It’s not quite the Hatfields versus the McCoys, but there are two distinct camps at bluegrass festivals in Colorado.
Stereotypically, on one side of the field are the beer-drinking traditionalists sitting in lawn chairs who only want to see and hear traditional bluegrass music played on the allowed instruments: banjo, guitar, fiddle, acoustic bass and mandolin and an occasional dobro. They tend to frown a lot when songs longer than four minutes or anything resembling jam-grass of using drums is onstage.
Standing up on the other side of the field are the progressives, young, pot-smoking neo-hippies who like to dance and twirl and sing along to 18-minute imprivisational jams. They tend to smile, twirl and sing along to the traditional bands too, causing the lawn chair-ists ongoing aggravation.
Very few bluegrass bands appeal equally to both camps.
One of Colorado’s best-known national bands, Yonder Mountain String Band, is firmly on the alt-progressive side of the bluegrass divide. According to bassist Ben Kaufmann, “We don’t play a lot of traditional bluegrass festivals because we’re never sure how we fit in.”
Yonder frequently performs at the new breed of progressive festivals popping up across the country, often as the headlining act. “There are a lot of these festivals,” he said. “Often they focus on a subgenre like ‘Americana’ or ‘jam bands’ and others go for a lot of variety.”
Yonder Mountain String Band decided to create a festival that reflected their taste and values. The home state location for the Kinfolk Celebration on August 24 and 25 was easy to choose. The Planet Bluegrass site is an intimate (4000-person) creekside venue in Lyons where the Rockygrass and Folks festivals take place annually. Kaufmann, banjoist Dave Johnston, lead singer and mandolinist Jeff Austin, and guitarist Adam Aijala played their first gig as a band at a holiday party on the property in 1998. An early version of the Kinfolk celebration took place here in 2003.
“This is where our band was born. There’s always been something special about the way people here interact with music,” Kaufmann said.
When it came to booking musical guests the band had a guiding principle. “These musicians we invited to Kinfolk approach music the same way we do,” Kauffman said.
“But it’s really the spirit that they bring to their music. It’s about the energy of the whole event.”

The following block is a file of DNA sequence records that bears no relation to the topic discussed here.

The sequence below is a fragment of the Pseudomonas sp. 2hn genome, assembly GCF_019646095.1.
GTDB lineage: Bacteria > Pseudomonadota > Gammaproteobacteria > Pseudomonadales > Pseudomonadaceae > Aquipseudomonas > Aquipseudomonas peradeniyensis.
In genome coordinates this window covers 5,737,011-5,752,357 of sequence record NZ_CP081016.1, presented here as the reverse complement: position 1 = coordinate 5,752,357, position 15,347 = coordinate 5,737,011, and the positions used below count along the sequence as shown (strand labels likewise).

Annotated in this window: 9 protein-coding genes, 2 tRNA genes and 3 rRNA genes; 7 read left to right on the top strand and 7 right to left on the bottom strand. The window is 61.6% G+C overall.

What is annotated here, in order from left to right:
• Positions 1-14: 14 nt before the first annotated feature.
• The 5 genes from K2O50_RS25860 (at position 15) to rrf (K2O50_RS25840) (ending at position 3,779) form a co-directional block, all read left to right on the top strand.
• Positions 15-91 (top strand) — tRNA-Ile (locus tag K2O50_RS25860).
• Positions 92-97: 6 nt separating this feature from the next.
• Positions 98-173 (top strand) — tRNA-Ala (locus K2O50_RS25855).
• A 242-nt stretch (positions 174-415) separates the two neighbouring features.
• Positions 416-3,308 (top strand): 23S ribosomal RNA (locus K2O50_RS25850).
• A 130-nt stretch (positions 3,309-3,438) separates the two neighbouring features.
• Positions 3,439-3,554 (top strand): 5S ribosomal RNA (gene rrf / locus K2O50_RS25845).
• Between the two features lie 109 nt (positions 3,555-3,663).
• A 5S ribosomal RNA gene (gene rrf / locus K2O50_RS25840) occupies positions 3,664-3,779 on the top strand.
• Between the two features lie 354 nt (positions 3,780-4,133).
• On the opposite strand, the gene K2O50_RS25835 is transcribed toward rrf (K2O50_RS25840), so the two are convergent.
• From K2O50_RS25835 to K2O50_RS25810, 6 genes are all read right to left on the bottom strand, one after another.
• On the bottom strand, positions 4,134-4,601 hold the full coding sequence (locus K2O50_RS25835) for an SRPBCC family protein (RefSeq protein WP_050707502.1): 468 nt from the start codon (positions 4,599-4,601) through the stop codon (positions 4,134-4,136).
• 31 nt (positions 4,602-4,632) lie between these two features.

Yonder Mountain String Band will play two long, leisurely sets each day with the acclaimed dobro wunderkind Andy Hall sitting-in. Guests Todd Snider, Greensky Bluegrass, Split Lip Rayfield, and Larry Keel also get long sets – unlike the 45 minute opener sets that are common at bluegrass gatherings.
“It takes time for the audience and the band to get comfortable before the magic can happen,” he said.
And rather than set after set after set, there will be longer breaks in between so that everyone will have time for talking, cooking together, and jumping in the creek.
“We’ve been talking about the real meaning of kinfolk. The whole thing is to celebrate the family experience – our extended family,” he said.
“I bet there will be no more than one degree of separation between two people there – everybody knows someone that they know.
In honor of the event, Yonder asked its Facebook followers to suggest cover songs for the band to play over the two days. Fans suggested hundreds of songs by such bluegrass artists as Lady Gaga, Pantera, Jim Henson, Blind Melon. Radiohead, Wilco and a lot of Grateful Dead tunes. “We tend to pick obscure stuff that can transition to bluegrass instruments without sounding cheese-y,” Kauffman said.
“The only cover song we will never play is ‘Girls Just Want to Have Fun’ by Cyndi Lauper. It’s a rule.”
The sets will focus mainly on on he original songs the band is known for including an abundance of new work that strays well beyond the walls of bluegrass. “We’re getting into original music as songwriters instead of writing a jam and putting words to it,” Kaufman said, adding that the lyrics have to have a personal voice and the band members did not grow up in a dark ‘holler’ in Appalachia.
“We’re not from there and we can’t fake it. I’d rather sing about things that are happening to us now,” he said.
Years from now, Kauffman said, he hopes he’s made some lasting mark on his musical kin. He notes that when he visits campfire picking sessions he hears songs by the band’s heroes, Boulder’s Hot Rize, being played as standards. “But the time it’s all said and done, I want to partly responsible for making new music that will be played by people in parking lots,” he said.
• IF YOU GO……….
Aug. 24-25, Planet Bluegrass, Lyons
• Yonder Mountain String Band and Andy Hall plus Todd Snider, Split Lip Rayfield, and Larry Keel on Friday; plus Greensky Bluegrass on Saturday
• Silent auction: Benefit for Colorado Fire Relief Fund includes signed merchandise, band instruments
• Tickets and camping: shop.bluegrass.com; 800-624-2422
• Information: KinfolkCelebration.com
• Free downloads: yondermountain.com
• Traffic note: Since the US Pro Cycling Challenge runs through Lyons Saturday afternoon, festival gates won’t open until 5 p.m. that day.